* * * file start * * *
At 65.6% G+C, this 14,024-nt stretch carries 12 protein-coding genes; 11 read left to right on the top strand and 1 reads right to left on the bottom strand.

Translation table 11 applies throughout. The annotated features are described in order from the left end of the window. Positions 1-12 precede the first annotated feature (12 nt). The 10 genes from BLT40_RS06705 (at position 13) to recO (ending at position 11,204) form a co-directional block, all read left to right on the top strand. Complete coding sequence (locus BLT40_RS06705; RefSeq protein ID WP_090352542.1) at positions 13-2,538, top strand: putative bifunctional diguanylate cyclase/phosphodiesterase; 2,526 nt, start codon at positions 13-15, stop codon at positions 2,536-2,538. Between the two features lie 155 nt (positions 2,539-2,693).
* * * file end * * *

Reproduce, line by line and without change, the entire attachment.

At 65.6% G+C, this 14,024-nt stretch carries 12 protein-coding genes; 11 read left to right on the top strand and 1 reads right to left on the bottom strand.

Translation table 11 applies throughout. The annotated features are described in order from the left end of the window. Positions 1-12 precede the first annotated feature (12 nt). The 10 genes from BLT40_RS06705 (at position 13) to recO (ending at position 11,204) form a co-directional block, all read left to right on the top strand. Complete coding sequence (locus BLT40_RS06705; RefSeq protein ID WP_090352542.1) at positions 13-2,538, top strand: putative bifunctional diguanylate cyclase/phosphodiesterase; 2,526 nt, start codon at positions 13-15, stop codon at positions 2,536-2,538. Between the two features lie 155 nt (positions 2,539-2,693).